Drop tests tested durability. Testers dropped the filled bottles three times on the lids and three times on the main body and rated the bottles based on the damage. Lastly, testers rated value based on how the bottles performed across all tests.

Water bottle testing

TripSavvy / Conor Ralph

What to Look for in a Travel Water Bottle


These days, insulated bottles' standard water material is 18/8 Stainless Steel. Be on the hunt for that material if you're looking for a quality bottle. Other brands, like Nalgene, feature a proprietary Titan plastic material. Most importantly, be sure the bottle you pick is BPA-free.


Like the 18/8 Stainless Steel construction, most quality bottles will claim up to 24 hours of keeping liquids cold. This claim will vary based on many factors, like how cold the liquid is initially when it's placed in the bottle and how warm or cold it is when you use it. Vacuum and double vacuum insulations are the best types of insulation these days, so look for that when purchasing a water bottle if insulation matters to you.

Style of Lid and Cap

While materials and insulations are mostly the same in reusable water bottles, lid and cap styles can vary. Do you prefer a wide-mouth lid? Standard-mouth? Do you like a straw? A smaller lid? Those are all personal preferences to consider when picking a water bottle.

Extra Features

Some water bottles have bonus features like filters, purifiers, or fruit infusers. If that interests you, be on the lookout for those additional items. Just know that with those extra items likely comes increased costs.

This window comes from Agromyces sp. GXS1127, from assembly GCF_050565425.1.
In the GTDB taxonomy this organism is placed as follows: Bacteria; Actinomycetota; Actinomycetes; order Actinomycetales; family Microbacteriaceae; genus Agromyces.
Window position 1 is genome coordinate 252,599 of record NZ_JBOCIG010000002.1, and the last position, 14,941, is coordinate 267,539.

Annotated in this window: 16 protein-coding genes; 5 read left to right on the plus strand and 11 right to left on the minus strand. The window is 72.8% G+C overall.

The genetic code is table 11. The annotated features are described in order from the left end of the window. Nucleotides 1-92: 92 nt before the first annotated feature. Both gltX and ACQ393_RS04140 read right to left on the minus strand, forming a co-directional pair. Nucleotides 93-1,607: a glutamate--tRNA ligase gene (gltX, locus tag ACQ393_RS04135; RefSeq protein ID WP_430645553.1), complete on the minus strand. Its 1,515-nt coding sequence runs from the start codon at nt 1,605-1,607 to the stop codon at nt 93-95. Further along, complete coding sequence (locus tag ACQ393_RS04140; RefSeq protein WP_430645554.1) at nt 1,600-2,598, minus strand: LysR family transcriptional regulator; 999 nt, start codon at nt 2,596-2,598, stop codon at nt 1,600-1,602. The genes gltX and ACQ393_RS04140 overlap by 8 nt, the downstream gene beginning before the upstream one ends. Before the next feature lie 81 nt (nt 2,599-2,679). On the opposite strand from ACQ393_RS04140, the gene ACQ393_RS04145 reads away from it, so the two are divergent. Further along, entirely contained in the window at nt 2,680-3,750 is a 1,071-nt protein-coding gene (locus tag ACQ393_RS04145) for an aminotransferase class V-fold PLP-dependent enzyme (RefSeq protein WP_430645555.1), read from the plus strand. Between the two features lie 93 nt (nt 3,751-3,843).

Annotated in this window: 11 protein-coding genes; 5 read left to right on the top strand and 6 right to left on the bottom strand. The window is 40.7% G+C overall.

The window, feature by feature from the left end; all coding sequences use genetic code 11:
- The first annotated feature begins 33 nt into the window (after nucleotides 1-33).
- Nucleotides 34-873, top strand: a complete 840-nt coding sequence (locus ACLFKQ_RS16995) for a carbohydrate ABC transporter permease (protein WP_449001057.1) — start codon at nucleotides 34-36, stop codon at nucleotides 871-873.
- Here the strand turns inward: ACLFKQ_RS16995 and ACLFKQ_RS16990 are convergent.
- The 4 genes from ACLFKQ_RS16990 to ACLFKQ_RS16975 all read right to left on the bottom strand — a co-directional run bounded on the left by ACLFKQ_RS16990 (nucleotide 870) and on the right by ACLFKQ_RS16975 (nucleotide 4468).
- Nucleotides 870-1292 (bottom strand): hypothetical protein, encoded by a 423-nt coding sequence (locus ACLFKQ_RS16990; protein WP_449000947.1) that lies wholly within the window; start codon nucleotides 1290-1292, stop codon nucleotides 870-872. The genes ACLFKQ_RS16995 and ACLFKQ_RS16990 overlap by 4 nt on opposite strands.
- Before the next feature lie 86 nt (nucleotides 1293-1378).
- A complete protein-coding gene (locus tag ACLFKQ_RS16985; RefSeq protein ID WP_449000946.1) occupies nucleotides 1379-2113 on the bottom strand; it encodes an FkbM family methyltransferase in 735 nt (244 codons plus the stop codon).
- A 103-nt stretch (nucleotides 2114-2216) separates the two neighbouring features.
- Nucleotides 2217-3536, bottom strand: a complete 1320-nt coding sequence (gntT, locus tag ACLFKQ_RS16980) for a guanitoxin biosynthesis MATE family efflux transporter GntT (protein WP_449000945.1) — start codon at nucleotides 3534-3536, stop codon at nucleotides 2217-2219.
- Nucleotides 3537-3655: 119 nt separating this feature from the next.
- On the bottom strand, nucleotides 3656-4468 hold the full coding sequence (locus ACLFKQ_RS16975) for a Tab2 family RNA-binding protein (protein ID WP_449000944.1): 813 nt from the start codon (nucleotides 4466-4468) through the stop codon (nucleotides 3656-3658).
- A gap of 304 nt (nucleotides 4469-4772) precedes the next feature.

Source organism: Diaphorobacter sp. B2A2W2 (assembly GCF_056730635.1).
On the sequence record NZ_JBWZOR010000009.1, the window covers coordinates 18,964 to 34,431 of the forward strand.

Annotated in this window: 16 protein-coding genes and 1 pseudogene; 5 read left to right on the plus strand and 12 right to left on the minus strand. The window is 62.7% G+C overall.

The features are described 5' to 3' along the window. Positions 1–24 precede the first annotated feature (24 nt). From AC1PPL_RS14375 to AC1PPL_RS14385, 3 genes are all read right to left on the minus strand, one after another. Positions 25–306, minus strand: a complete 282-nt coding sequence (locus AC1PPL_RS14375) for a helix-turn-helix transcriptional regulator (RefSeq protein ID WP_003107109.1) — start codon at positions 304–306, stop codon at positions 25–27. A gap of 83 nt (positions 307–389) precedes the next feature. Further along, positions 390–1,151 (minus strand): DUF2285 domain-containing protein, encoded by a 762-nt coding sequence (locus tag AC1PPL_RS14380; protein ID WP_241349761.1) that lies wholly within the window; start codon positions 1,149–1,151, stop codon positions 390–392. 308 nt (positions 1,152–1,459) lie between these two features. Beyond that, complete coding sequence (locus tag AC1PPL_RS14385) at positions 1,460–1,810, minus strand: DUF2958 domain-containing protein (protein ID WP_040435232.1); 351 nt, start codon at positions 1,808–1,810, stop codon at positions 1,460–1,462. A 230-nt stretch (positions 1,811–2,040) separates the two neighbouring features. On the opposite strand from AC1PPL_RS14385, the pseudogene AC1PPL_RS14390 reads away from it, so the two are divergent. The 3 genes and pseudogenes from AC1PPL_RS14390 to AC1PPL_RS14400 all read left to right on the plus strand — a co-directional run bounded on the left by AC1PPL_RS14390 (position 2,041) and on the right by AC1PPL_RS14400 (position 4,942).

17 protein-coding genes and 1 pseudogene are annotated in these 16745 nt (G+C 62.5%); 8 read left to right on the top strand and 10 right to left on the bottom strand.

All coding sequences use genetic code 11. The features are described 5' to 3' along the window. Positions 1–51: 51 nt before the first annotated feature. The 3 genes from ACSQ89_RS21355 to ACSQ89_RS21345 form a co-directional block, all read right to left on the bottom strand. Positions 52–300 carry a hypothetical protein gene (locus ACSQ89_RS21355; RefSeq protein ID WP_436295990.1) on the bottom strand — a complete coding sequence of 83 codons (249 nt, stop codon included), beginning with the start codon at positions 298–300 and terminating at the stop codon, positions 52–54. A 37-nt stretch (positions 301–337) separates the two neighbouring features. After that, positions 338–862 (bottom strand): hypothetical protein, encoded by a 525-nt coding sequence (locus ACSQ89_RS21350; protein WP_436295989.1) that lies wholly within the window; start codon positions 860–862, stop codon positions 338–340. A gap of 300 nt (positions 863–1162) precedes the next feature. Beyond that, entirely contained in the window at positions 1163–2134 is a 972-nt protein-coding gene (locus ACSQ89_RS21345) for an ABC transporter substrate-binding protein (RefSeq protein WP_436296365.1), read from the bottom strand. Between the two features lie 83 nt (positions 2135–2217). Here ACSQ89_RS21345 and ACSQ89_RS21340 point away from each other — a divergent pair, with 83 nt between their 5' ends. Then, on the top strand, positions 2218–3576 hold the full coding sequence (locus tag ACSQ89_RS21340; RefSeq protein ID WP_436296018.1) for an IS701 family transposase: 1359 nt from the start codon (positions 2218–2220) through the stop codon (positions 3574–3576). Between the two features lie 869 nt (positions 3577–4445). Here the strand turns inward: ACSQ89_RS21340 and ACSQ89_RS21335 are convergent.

Frequently Asked Questions
  • How do I clean and wash my water bottle?

    This is less of an issue if you're only putting water in your water bottle. You can either hand wash your bottle or throw it in the dishwasher if it's dishwasher safe. All water bottles come with cleaning instructions. But, if you're like me and putting electrolytes or other liquids in your water bottle, cleaning can get a bit more involved. This might require additional scrubbing with warm or hot water and typical dish soap. Pro tip: If mold starts to form, fill your bottle a quarter of the way with ice and add coarse salt. Shake it hard until whatever is growing on the sides of your bottle is removed. I have noticed the traditional Nalgene material is more likely to grow mold than new Nalgene materials and the 18/8 Stainless Steel.

    Another rule is to give your bottle a good scrubbing before using it for the first time.

  • What kind of water bottle can I take on a plane?

    Any reusable water bottle! The only potential issue is forgetting there's water in it when you go through the security line. Reusable water bottles are excellent for travel as they are better for the planet and help you avoid overpaying for a water bottle after going through the TSA security checkpoint.

  • How do you carry a water bottle while traveling?

    We love bottles that have some sort of carrying loop on the lid. It's easier to carry in your hands or attach to a backpack or other luggage with a carabiner. Most carry-on backpacks and other luggage items also have water bottle-specific pockets. If those options don't work, putting the bottle in your carry-on bag will work.

What Trust TripSavvy

Nathan Allen is TripSavvy's Outdoor Gear Editor. Friends and family have made fun of him for the amount of liquids he keeps on hand. Nathan uses collapsible water bottles daily while trail running, biking water bottles often while cycling or mountain biking, and keeps them nearby for rehydration while working between his many outdoor pursuits. His current rotation of water bottles includes Nalgene's 48-ounce wide-mouth bottle, YETI's Rambler, and Hydro Flask's Standard-Mouth Bottle.